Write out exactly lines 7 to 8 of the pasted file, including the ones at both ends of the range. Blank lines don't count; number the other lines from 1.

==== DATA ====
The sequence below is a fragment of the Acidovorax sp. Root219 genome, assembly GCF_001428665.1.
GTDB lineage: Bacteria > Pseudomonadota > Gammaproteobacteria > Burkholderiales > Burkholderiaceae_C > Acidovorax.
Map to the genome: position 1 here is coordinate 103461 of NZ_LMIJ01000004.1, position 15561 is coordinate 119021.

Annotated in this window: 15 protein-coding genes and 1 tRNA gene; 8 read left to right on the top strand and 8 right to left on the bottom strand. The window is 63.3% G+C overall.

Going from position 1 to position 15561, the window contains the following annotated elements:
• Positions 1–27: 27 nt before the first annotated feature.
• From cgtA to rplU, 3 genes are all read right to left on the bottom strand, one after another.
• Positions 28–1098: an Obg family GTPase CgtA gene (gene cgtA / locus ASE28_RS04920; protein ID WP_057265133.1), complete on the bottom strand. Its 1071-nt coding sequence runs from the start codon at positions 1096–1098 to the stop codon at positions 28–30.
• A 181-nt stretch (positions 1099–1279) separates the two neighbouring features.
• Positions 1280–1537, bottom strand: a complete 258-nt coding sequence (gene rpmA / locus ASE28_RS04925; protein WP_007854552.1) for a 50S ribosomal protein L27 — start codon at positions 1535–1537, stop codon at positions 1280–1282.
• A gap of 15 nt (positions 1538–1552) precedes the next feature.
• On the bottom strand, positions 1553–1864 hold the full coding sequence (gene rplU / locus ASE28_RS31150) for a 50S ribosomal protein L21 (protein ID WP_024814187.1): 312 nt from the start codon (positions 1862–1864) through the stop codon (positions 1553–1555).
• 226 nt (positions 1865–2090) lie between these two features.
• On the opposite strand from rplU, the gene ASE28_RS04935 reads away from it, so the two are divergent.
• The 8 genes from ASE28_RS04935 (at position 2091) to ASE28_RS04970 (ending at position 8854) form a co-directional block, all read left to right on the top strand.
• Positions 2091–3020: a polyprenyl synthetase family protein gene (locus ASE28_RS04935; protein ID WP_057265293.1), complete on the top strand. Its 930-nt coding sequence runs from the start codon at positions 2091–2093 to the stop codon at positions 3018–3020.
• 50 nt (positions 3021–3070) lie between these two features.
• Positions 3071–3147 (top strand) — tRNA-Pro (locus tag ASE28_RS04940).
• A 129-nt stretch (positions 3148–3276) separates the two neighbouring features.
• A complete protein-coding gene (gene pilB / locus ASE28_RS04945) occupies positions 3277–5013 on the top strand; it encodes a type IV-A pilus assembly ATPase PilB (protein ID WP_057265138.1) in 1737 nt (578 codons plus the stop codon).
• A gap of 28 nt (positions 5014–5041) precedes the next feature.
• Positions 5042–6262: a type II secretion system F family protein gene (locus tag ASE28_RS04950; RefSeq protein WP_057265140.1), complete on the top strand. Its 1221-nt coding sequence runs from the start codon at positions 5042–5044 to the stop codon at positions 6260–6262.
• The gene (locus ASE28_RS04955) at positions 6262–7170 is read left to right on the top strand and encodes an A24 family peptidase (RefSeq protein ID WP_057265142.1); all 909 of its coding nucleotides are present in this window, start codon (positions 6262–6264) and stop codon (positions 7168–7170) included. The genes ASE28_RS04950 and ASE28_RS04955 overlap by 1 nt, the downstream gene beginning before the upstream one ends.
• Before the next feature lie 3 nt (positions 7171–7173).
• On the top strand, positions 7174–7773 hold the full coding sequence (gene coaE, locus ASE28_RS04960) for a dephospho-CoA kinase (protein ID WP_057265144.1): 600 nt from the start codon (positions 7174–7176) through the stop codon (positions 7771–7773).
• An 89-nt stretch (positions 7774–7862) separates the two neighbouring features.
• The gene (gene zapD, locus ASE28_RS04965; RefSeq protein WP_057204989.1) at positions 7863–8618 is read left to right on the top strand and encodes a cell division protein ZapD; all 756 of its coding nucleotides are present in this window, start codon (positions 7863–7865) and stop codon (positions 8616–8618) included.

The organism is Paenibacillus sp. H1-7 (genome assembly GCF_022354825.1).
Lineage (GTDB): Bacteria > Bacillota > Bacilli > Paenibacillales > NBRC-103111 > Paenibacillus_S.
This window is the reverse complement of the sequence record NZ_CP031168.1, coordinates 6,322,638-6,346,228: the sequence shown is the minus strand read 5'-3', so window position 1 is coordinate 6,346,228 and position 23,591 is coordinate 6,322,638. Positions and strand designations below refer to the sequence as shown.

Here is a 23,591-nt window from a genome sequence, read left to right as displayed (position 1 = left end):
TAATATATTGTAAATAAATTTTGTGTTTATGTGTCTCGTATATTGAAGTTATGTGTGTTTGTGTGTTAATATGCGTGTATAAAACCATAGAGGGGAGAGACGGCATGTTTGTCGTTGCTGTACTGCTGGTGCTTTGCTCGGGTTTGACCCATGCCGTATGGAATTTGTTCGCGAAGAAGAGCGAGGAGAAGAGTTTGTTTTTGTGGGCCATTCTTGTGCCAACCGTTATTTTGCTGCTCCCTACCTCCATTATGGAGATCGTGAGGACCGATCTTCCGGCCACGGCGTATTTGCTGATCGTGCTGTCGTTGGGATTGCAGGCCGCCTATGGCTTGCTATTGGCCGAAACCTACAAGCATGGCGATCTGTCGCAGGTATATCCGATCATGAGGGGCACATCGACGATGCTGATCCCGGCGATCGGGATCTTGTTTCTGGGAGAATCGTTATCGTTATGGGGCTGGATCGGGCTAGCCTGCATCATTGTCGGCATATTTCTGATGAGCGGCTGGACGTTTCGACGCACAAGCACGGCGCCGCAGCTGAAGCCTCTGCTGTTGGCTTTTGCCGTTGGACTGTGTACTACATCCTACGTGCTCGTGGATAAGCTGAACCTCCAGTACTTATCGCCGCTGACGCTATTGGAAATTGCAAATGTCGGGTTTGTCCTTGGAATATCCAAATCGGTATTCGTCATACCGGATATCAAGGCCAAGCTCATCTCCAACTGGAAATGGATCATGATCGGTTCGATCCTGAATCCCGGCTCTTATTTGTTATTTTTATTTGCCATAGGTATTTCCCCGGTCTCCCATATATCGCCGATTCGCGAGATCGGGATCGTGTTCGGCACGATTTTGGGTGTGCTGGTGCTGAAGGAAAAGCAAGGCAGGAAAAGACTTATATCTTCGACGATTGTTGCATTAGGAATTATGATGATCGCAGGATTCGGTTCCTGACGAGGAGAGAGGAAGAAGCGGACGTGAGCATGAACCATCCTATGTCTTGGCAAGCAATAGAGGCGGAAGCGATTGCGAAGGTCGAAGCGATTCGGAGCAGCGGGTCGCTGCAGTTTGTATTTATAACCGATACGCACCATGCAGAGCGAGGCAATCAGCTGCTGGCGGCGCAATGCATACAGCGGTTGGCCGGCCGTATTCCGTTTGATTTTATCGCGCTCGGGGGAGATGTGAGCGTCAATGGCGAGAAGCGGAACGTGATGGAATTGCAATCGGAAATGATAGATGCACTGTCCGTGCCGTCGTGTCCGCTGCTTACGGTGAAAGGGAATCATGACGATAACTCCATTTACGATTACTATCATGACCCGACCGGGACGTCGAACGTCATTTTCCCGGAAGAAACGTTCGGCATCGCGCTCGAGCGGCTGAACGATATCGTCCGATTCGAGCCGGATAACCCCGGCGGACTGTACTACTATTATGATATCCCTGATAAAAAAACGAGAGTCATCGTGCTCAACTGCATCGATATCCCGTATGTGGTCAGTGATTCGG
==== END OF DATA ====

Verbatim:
• From cgtA to rplU, 3 genes are all read right to left on the bottom strand, one after another.
• Positions 28–1098: an Obg family GTPase CgtA gene (gene cgtA / locus ASE28_RS04920; protein ID WP_057265133.1), complete on the bottom strand. Its 1071-nt coding sequence runs from the start codon at positions 1096–1098 to the stop codon at positions 28–30.